Here’s a curious thing: an unchanging object can have one shape at one time and a different shape at a different time.
Example 1: In the context of special relativity, times are spacelike hyperplanes. Suppose a special relativistic universe, and suppose that an object is an unchanging cube. Well, being a cube is not invariant between reference frames. So there will be one reference frame F1 at which the object is an unchanging cube and another reference frame F2 where it has some other unchanging shape. Each reference frame defines a family of times, i.e., spacelike hyperplanes. At the times of F1, the object is cubical and at the times of F2, the object is not cubical. Hence, at one time the object has one shape and at another it has another.
One might think that this example can be handled as follows: the object unchangingly is a cube-relative-to-F1 and a non-cube-relative-to-F2, and it is a cube-relative-to-F1 even at the times of F2 and a non-cube-relative-to-F2 even at the times of F1. But that’s probably mistaken. It seems to make no sense to talk of the shape-relative-to-F1 at times in F2. So we still have a difference in relative shape: the shape-relative-to-F1 is well-defined at F1 times but not well-defined at F2 times.
Example 2: Different universes will have different spacetimes, and hence different times. Suppose an object that is wholly present simultaneously in multiple universes—after all, that seems no harder than multilocation within the universe, and we have some evidence of miracles where a saint is in more than one place at the same time (for an account of such possibilities, see this). In each universe the object is unchanging, but it has a different shape in different universes. Since the different universes come with different times, the object has one shape at one time and a different shape at a different time.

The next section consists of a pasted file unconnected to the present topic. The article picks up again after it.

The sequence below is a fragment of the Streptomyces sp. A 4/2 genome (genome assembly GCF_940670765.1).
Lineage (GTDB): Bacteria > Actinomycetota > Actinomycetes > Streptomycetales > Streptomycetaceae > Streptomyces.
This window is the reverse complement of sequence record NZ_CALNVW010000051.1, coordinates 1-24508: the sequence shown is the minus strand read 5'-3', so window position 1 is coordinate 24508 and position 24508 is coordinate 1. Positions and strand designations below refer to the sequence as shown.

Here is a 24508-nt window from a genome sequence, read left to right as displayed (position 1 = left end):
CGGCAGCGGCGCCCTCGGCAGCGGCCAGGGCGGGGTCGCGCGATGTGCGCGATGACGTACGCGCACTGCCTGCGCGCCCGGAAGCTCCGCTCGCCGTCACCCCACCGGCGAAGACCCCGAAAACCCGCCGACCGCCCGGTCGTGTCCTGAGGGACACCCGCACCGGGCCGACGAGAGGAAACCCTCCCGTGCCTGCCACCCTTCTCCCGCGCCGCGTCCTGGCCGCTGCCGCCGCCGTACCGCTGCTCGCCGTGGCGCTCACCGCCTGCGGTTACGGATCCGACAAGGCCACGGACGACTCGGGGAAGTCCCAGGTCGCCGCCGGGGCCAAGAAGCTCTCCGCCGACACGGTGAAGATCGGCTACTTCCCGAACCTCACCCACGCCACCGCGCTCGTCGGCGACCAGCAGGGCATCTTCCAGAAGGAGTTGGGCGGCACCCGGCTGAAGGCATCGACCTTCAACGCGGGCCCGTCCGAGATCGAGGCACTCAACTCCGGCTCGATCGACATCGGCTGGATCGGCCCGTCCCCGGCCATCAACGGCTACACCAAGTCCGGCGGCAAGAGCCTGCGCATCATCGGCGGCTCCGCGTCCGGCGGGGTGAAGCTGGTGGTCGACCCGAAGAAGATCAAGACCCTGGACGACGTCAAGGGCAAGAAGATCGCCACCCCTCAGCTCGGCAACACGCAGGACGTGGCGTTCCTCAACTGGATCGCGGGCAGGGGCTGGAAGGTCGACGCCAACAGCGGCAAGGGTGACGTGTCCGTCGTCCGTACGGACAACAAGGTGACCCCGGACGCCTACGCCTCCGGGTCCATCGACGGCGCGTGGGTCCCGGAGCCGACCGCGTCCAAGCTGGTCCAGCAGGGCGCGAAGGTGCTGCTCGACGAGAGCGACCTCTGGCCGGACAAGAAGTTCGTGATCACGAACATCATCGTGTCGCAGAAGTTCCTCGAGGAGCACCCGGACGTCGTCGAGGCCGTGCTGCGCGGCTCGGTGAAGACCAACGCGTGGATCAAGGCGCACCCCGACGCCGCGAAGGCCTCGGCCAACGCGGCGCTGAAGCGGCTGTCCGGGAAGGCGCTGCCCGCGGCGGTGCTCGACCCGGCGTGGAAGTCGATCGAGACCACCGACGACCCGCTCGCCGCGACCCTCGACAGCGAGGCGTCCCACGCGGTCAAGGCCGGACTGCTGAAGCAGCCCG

This seems to be a refutation of the at-at theory of change, on which change just is difference in properties across times. But while the cases, if possible, do indeed refute that theory, there is a slightly richer at-at theory that is unaffected by them:
an object changes from having P to having Q provided that it has P and not Q at an earlier time and has Q and not P at a later time
an object changes with respect to having a property P provided that it changes from having P to not having P or from having not-P to having P.
So it’s easy to fix the at-at theory. Still, I think something has been learned here: there is an essential directionality to change.